Insights into my personal life.

This blog includes the personal details of my experiences as a recently diagnosed Type I diabetic and the impact of that diagnosis on my endurance athletic pursuits.

Please understand that I consider myself to be a work in progress. I am willing to share both my successes and failures, so please do not take my words to be professional dietary or medical advice. This is a blog, this is only a blog. I research my choices carefully, and take my health very seriously. The choices I make are my own, I am doing the best with the resources and support that I have. If you have questions or concerns feel free to comment, but please be constructive and understand that this is my life. I value it dearly.

My goal is to live a happy, healthy and active life where I can balance my internal drive to push my physical limits and the challenge of safely maintaining stability despite the challenges of Type I diabetes.

Monday, March 18, 2013

Just a pinch of basal.

This post feels a bit like the diabetic equivalent of 'first world problems'.  As I continue to learn how to use my Insulin pump, I'm realizing that it has a few short-coming still.

My main complaint is still the reservoir volume.  I used 33 of the 90 units of Novolog insulin in my first 'pod'.  This second 'pod' is on pace to use less than 1/3 of rather expensive liquid which I fill it with.

I need to see if I can find some U-40, which  is 40% of my current concentration U-100.  Either that or figure out how to dilute this stuff on my own.  Wish I still had my old pipettes (fancy liquid measuring tools accurate down to 1/1000th of a milliliter.  But I haven't been able to figure out the storage solution - need to dig out the product info sheet from my pile of diabetic handouts that I've been accumulating. One workout would also be to carefully combine some U-10 and my U-100 to make my own custom.

Other frustrations.  I haven't exercised in a week and I really really need to.  Sure the 'extra' time is nice since that's been more than taken up by the extra effort of managing my pump startup.  Plus, the more I think about it... NOT exercising is abnormal for me.  I understand that we're fine tuning basal rates, but I probably haven't had that many weeks in the last 10 where I didn't exercise.  Sedentary measures don't really give a base-line of my life.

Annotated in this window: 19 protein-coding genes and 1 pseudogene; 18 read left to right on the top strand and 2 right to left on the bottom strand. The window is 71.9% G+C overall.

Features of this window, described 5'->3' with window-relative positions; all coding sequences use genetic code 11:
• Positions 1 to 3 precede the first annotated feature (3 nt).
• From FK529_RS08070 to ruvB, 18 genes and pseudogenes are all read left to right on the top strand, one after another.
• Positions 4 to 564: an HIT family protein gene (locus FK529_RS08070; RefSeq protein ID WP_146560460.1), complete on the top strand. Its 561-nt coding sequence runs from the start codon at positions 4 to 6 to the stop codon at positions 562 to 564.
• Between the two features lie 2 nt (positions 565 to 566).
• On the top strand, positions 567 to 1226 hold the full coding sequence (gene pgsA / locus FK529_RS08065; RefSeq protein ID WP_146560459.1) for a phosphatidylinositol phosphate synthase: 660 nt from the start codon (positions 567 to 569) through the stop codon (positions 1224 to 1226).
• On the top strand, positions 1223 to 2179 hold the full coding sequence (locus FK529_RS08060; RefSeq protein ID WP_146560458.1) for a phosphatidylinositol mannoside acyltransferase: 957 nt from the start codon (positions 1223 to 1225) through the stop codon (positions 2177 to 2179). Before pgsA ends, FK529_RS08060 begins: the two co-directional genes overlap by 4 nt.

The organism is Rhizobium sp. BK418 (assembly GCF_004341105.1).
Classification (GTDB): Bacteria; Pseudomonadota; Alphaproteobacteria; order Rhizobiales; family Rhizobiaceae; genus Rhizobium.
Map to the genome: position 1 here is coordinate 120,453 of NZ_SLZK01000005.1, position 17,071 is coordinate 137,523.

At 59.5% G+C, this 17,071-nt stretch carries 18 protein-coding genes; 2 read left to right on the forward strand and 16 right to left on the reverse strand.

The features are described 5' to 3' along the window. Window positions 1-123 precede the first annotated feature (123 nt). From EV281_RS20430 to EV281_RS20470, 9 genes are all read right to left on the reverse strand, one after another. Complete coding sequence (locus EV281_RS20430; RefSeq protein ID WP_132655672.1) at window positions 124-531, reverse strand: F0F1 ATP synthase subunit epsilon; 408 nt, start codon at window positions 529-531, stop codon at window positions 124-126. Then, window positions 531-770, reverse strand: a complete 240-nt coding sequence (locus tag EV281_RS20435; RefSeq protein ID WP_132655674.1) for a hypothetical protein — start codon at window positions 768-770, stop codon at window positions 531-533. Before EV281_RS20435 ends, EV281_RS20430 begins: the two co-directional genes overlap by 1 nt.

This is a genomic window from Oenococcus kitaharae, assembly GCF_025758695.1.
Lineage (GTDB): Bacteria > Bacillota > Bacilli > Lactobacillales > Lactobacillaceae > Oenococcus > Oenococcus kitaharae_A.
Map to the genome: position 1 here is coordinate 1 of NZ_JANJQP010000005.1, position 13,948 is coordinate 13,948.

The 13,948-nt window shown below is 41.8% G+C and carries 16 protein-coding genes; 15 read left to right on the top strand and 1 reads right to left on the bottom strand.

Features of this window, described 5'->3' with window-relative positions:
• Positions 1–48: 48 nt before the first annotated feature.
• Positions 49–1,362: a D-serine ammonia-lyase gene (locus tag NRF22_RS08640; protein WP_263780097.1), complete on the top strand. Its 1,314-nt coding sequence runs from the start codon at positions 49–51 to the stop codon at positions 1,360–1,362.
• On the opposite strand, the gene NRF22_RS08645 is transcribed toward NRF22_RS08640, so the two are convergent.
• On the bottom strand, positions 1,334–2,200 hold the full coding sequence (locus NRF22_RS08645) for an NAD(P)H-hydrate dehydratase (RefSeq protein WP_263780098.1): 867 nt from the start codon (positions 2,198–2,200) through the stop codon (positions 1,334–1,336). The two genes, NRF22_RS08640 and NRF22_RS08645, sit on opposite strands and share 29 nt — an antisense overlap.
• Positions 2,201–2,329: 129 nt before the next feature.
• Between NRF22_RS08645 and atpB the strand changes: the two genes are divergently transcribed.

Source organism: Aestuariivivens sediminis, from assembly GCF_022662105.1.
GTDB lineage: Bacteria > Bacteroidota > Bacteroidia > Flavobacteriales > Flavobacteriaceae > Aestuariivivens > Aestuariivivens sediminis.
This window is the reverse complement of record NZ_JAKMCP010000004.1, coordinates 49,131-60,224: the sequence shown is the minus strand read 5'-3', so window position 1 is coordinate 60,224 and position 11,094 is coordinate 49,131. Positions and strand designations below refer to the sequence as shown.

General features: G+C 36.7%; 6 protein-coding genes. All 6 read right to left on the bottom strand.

I fuel much differently on rest days than I would on active days in which my total daily energy expenditure goes from 3000 to 5000 calories.  There is a lot more food and carbs on training days.  Rest days I'm not going to be eating a ton of carbs - just what I need.

I also wish this omnipod had a finger stabber built into it.  It's a hassle to have to carry the whole gigantic case with that thing.  The actual PDM fits nicely in my pocket, but if I want to test I need to bleed.  Perhaps I get a few more stabbers to keep in various locations so that I don't have to always rely on carrying the same one everywhere.




Those are just minor details and gripes about cost & convenience.  However, I have one very serious concern that affects my level of care.  This meter that is built into my pump reads 20-30 points lower than my previous meter.  What this means is that when I'm at what used to be 100 on the old unit, the new meter will tell me I'm at 70 which is too low.  If I'm basing all my current doses off of this offset measure I may really be averaging 130mg/dL over the last week rather than 100mg/dL (which I have been).

I need to get more sleep.

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